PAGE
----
- “Pseudosophistication”—false or feigned sophistication
- “Underreact”—to react with less than appropriate force or intensity
- “Future shock”—the physical and psychological distress suffered by one who is unable to cope with the rapidity of social and technological changes
While the term “interoperability” was initially defined for information technology or systems engineering services to allow for information exchange, a broader definition takes into account social, political, and organizational factors that impact system-to-system performance.
What does interoperability really mean?
Practically interoperability is the task of building coherent services for users when the individual components are technically different and managed by different entities. As mentioned in this blog a few weeks ago, in 2009 the HITECH Act gave healthcare organizations a roadmap for creating a health IT ecosystem in which health information could be readily exchanged. Meaningful Use (MU) Stage 2 requirements included common standards and implementation specifications for electronic exchange of information. MU also included a definition for a common dataset for all summary-of-care records including an array of structured and coded data to be formatted uniformly and sent securely. Any EHR technology that meets the demanding certification testing requirements must be able to send and receive standardized information with other certified EHRs.
In the past, providers seeking MU attestation were required to demonstrate, and EHR vendors to support, the actual exchange of structured care summaries with other providers, including across vendor boundaries and with patients. MU Stage 3 set as its target the establishment of an interoperable health IT infrastructure to promote:
- Provider to provider exchange through the transmission of an electronic summary of care document
- Provider to patient exchange through the provision of electronic access to view, download, or transmit health information
- Provider to public health agency exchange through the public health reporting objectives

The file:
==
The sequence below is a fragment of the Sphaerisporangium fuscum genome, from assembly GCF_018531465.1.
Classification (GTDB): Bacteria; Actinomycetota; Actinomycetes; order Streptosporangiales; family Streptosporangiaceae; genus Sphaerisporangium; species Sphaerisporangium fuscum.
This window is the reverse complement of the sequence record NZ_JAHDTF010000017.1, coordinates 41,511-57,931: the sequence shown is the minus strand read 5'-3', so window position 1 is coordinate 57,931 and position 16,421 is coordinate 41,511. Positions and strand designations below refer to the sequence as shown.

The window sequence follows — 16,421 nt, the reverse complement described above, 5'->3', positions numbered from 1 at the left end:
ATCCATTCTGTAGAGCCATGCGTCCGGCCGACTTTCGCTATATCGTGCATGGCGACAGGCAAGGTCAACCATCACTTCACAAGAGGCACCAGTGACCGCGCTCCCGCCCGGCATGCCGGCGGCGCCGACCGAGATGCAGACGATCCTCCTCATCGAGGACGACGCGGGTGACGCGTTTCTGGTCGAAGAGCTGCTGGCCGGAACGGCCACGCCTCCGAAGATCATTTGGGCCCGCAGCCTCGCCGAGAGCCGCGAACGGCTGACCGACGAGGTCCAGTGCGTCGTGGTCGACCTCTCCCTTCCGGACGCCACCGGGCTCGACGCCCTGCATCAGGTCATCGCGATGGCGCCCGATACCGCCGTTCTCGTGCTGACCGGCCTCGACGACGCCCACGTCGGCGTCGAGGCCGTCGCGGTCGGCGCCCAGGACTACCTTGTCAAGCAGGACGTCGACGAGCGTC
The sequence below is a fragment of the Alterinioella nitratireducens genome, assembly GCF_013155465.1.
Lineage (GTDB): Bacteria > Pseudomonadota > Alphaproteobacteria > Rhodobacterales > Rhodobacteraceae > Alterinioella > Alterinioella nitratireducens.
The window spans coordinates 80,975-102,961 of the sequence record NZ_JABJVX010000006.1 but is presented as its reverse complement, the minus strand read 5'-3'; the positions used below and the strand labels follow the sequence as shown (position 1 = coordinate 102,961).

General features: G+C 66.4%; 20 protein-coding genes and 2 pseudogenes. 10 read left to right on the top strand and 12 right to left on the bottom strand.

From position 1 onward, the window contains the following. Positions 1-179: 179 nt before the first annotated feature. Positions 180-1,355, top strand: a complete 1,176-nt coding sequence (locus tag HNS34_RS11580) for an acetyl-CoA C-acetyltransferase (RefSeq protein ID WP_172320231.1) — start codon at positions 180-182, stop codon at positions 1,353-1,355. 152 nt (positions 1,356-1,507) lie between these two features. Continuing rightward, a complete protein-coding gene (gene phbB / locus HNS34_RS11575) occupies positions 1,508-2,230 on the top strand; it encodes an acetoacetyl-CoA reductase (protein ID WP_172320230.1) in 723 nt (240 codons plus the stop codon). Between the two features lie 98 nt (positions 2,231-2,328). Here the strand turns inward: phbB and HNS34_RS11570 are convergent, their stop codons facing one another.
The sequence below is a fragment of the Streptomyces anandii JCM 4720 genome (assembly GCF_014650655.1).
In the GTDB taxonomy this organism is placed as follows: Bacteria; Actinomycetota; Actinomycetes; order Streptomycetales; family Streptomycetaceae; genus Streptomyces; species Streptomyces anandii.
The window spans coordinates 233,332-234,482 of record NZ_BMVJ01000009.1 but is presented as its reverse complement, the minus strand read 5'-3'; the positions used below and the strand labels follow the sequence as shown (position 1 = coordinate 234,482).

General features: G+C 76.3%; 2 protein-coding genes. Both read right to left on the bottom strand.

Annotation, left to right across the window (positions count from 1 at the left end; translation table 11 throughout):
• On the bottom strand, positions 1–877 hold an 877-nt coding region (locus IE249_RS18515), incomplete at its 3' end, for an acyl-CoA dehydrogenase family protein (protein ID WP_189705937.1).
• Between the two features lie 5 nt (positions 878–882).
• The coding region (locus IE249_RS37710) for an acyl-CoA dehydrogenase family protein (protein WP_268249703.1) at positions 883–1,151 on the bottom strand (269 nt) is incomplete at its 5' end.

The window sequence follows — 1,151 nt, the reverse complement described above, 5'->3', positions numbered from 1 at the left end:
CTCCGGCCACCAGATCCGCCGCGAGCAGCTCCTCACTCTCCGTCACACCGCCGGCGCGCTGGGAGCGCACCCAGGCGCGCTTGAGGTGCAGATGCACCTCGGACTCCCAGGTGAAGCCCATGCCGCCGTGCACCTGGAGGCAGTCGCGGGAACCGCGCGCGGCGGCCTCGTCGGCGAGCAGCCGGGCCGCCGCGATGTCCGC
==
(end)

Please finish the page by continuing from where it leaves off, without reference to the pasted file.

The healthcare industry has made advancements in the 8 years since the HITECH act legislation. EHR adoption is widespread and the use of electronic prescriptions, lab results, and claims are used by nearly all providers. As Dr. John D. Halamka and Micky Tripathi recently stated in the New England Journal of Medicine, “No other sector of the U.S. economy of similar size (one sixth of the gross domestic product) and complexity (more than 5000 hospitals and more than 500,000 physicians) has undergone such rapid computerization.”
With certified EHR adoption among office-based physicians exceeding 80% and 95% for hospitals, has this health IT ecosystem created “pseudosophistication”?
Getting the right information to the right person at the right time can be a matter of life and death. Unfortunately, anyone who has been a patient or cared for a patient understands that it’s simply not happening today. Furthermore, the healthcare industry is now shifting from a fee-for-service model to a value-based model of reimbursement. Given this monumental paradigm shift, has the industry “underreacted” in the recent past?
Many in the healthcare industry, both clinicians and payers alike, see increasing urgency for the need to share data to develop a more comprehensive view of the patient’s health. At the same time, readiness remains flat. A 2015 survey of senior executives found that less than 20 percent rated their organizations highly capable of interoperability. Yet nearly 70 percent rated interoperability as their most urgent business need for the next 3 years, with real-time data access close behind.
Are we experiencing “future shock”?
We now need data sharing that is truly interoperable, beyond the limitations many providers experience today. Interoperability needs to be flexible in moving beyond silos to combine clinical, financial, and operational data. We need to minimize any special effort required by clinicians and consumers to request and retrieve actionable, specific information in the appropriate format. Exchanged data should be consumable rather than simply adding more clinical data to existing clinical data.
Data from across the care network drives performance improvements and influences physician behavior. Robust interoperability helps networks find the relationships between care quality and cost. Complete data identifies patients with gaps in care for timely intervention, and aggregated information leads to new insights for high-risk populations. Patients, providers, and technology vendors alike play a role and must work together to make health information electronically and securely available when and where it is needed to support the health and well-being of all patients.
Just as the term “interoperability” emerged in 1965, the popular daytime soap opera “Days of Our Lives” debuted on NBC. Known for its complicated and shocking plot lines, the drama chronicled the fictional trials and tribulations of modern American families. During the 1970’s, the show was recognized for tackling controversial and important subjects of the time. It isn’t a stretch to liken the important topic of interoperability, along with the very real trials and tribulations we face in pursuit of health data sharing, to a modern-day soap opera.
Eddie Hedrick has more than 30 years of experience in the fields of information technology systems and health care. Hedrick provides strategic leadership and management for short and long-term goals related to Health IT aligned with Fresenius Medical Care enterprise strategy. He previously served as Vice President, Product Development for Acumen Physician Solutions.
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